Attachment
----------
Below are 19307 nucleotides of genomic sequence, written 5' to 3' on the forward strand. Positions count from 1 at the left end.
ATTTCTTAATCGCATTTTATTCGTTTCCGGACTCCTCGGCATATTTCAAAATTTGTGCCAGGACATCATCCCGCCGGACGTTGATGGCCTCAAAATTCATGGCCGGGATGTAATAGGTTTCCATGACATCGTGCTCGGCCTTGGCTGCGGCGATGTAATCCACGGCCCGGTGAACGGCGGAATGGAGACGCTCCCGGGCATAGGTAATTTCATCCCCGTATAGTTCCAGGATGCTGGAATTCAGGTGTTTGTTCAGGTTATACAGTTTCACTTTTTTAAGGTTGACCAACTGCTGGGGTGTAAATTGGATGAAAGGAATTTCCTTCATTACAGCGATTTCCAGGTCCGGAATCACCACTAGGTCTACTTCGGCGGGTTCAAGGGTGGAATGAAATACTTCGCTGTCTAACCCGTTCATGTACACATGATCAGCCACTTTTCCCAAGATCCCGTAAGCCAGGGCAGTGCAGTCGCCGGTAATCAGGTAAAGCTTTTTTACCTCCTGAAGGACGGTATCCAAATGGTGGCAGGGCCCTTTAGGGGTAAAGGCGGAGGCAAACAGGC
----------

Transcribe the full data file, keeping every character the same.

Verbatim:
Below are 19307 nucleotides of genomic sequence, written 5' to 3' on the forward strand. Positions count from 1 at the left end.
ATTTCTTAATCGCATTTTATTCGTTTCCGGACTCCTCGGCATATTTCAAAATTTGTGCCAGGACATCATCCCGCCGGACGTTGATGGCCTCAAAATTCATGGCCGGGATGTAATAGGTTTCCATGACATCGTGCTCGGCCTTGGCTGCGGCGATGTAATCCACGGCCCGGTGAACGGCGGAATGGAGACGCTCCCGGGCATAGGTAATTTCATCCCCGTATAGTTCCAGGATGCTGGAATTCAGGTGTTTGTTCAGGTTATACAGTTTCACTTTTTTAAGGTTGACCAACTGCTGGGGTGTAAATTGGATGAAAGGAATTTCCTTCATTACAGCGATTTCCAGGTCCGGAATCACCACTAGGTCTACTTCGGCGGGTTCAAGGGTGGAATGAAATACTTCGCTGTCTAACCCGTTCATGTACACATGATCAGCCACTTTTCCCAAGATCCCGTAAGCCAGGGCAGTGCAGTCGCCGGTAATCAGGTAAAGCTTTTTTACCTCCTGAAGGACGGTATCCAAATGGTGGCAGGGCCCTTTAGGGGTAAAGGCGGAGGCAAACAGGC